To determine if your results are good, you should look at several different criteria. You should check the χ2 value first to determine how well the model fits the data. You should then compare the results visually, check if the fit is reasonable and physical, check the error bars on the resulting values, and examine the correlation matrix. If the error bars are large, or the correlation matrix shows strong correlations, for example, there may be an issue with your model. One other indicator of a good fit is quick convergence of the fitting algorithm, which suggests the fit is unique.
Typically, for a simple single layered thin film, a χ2 value of around 1 is very good. As the samples get more complex, the χ2 values will start to rise. For a complex sample, an χ2 of up to 10 or more is acceptable, as long as all other results are physical and reasonable. Keep in mind that even if the χ2 value is small, the results may not always be physical or reasonable, so be sure to check how well the other fit criteria are, as well.
If you see strong correlations, you should add any additional data that you might have, whether it is data taken at different angles of incidence, or reflectance/transmittance data. You can also identify the parameters which are correlated, and check if they both need to be fit at the same time. If not, it might be possible to fix one, if this makes sense to the model.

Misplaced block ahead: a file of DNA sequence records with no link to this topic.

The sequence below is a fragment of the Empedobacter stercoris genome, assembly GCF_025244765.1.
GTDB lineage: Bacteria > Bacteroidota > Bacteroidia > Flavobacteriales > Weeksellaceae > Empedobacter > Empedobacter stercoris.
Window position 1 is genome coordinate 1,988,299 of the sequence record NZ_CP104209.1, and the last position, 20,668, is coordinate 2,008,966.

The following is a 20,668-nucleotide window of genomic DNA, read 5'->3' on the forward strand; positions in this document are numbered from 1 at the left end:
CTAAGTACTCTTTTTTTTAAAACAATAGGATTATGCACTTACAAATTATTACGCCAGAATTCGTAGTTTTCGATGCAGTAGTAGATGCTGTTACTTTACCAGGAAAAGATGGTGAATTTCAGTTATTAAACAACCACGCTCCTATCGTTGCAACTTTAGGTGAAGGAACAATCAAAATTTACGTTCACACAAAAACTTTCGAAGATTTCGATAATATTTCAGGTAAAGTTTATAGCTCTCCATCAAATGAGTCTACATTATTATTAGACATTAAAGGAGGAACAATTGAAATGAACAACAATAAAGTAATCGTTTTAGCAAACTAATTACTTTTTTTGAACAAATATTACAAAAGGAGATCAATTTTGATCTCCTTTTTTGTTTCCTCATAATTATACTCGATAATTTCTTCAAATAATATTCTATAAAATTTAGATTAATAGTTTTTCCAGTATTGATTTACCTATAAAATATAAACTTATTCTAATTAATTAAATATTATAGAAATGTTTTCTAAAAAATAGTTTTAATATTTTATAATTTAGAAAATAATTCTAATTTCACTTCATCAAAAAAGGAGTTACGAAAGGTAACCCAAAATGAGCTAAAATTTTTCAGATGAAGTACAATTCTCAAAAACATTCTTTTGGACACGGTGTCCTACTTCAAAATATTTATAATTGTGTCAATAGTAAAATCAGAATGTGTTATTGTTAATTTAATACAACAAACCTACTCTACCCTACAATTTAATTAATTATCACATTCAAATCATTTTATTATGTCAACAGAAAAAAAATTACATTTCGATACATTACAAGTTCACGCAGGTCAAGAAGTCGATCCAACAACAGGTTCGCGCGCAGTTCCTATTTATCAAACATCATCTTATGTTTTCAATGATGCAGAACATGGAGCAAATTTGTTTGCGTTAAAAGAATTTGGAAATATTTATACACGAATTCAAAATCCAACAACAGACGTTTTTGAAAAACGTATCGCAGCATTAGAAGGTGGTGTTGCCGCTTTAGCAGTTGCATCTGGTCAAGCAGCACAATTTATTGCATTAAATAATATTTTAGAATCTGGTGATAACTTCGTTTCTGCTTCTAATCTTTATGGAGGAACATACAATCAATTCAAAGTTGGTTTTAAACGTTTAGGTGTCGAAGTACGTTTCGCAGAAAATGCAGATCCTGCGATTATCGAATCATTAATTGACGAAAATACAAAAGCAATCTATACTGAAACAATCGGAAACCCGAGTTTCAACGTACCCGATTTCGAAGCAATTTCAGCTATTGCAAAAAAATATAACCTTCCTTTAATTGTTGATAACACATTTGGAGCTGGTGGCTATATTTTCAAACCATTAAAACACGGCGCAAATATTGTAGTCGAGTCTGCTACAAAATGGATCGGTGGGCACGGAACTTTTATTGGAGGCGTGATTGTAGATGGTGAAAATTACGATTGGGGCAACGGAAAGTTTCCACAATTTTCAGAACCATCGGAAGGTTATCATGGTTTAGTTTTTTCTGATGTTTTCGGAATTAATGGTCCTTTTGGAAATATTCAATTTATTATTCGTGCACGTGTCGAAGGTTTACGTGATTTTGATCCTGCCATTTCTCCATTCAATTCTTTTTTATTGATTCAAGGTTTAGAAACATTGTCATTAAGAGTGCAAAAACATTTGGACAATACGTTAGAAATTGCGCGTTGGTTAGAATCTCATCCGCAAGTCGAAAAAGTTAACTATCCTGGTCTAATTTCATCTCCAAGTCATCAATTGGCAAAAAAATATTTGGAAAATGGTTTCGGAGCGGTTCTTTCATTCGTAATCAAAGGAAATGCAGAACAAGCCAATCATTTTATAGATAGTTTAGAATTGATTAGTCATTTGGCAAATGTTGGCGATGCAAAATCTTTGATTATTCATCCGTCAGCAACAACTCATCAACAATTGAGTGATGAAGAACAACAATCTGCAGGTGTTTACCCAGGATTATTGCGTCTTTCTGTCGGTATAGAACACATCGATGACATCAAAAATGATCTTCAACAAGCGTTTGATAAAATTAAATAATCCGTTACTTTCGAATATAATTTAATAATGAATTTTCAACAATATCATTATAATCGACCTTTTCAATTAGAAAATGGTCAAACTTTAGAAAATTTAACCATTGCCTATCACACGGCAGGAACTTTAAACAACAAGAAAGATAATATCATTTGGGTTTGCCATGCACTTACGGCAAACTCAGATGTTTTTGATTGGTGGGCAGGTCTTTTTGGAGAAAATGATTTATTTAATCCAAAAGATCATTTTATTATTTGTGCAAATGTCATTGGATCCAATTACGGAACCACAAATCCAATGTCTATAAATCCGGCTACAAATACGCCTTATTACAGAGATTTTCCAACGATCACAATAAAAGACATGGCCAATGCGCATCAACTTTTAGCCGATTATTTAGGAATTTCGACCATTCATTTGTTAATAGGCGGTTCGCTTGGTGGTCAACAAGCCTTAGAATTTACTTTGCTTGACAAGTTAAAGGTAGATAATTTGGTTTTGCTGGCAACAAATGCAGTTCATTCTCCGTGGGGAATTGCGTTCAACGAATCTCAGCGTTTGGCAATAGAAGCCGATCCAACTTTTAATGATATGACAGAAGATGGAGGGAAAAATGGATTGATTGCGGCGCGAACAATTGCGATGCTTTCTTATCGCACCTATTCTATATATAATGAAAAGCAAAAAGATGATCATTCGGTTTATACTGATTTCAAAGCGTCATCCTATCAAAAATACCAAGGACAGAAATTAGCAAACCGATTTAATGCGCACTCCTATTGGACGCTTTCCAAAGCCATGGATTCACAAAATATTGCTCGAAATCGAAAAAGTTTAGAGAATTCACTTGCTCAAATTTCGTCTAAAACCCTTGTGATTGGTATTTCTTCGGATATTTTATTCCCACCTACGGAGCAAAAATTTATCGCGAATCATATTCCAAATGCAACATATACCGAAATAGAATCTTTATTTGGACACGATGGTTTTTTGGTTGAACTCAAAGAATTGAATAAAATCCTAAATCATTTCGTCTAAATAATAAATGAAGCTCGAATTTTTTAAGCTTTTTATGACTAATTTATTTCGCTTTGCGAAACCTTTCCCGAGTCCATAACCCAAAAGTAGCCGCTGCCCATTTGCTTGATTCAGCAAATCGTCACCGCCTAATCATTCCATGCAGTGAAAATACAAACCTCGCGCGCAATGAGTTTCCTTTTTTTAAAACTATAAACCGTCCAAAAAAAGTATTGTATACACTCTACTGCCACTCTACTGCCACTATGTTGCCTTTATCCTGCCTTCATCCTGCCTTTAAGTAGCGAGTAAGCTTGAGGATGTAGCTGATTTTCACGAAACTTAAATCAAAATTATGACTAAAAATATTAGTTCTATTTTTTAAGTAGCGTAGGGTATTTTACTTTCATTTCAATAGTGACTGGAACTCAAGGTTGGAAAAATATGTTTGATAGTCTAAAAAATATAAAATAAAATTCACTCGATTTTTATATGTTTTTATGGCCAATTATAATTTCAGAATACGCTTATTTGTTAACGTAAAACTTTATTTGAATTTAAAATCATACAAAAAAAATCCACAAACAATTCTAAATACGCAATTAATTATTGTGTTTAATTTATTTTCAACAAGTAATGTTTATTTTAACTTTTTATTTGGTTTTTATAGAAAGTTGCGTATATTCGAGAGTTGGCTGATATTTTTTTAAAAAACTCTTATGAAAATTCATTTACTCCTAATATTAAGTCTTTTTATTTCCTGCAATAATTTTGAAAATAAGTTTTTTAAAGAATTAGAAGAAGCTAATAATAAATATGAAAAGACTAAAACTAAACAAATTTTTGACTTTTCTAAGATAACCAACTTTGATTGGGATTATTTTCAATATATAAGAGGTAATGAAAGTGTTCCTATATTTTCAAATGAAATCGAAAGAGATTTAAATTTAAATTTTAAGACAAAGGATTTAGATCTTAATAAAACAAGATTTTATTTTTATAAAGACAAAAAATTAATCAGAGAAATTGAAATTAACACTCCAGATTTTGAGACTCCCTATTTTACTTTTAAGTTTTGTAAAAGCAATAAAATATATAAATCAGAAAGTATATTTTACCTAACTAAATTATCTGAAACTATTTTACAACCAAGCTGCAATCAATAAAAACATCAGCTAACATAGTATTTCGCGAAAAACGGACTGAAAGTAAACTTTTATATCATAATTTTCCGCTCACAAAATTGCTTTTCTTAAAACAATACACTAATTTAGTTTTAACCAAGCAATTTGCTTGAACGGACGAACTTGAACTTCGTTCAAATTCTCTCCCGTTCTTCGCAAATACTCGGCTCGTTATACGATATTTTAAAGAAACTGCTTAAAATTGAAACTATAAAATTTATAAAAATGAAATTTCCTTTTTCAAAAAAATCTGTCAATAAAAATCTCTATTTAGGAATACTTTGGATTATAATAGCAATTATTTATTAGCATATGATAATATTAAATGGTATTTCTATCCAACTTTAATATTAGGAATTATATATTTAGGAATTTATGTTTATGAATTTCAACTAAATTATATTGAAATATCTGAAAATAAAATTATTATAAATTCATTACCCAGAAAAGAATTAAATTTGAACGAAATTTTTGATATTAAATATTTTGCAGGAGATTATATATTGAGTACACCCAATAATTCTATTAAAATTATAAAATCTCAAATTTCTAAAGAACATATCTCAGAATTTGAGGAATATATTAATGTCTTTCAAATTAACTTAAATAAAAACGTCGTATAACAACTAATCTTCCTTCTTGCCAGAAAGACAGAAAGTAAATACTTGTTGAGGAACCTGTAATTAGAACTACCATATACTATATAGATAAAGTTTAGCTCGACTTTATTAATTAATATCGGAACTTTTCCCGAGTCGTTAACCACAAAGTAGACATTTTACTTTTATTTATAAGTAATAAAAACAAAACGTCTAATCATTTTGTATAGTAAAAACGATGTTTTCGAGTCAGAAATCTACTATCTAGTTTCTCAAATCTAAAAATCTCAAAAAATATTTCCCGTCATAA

Each dispersion function is used for a certain type of material. For example, a Drude dispersion function is commonly used for metallic films and a Lorentz dispersion function is commonly used for transparent or weakly absorbing films. For a list of all of the dispersion functions used in the DeltaPsi 2 software, as well as what types of materials they are used for, please email us at email@example.com.
The most commonly used dispersion functions include Cauchy and Lorentz (Classical) for transparent or weakly absorbing films, amorphous, new amorphous, and Tauc-Lorentz for semi-transparent materials (dielectrics, polymers, semiconductors absorbing in the VIS/FUV), and Drude for metals.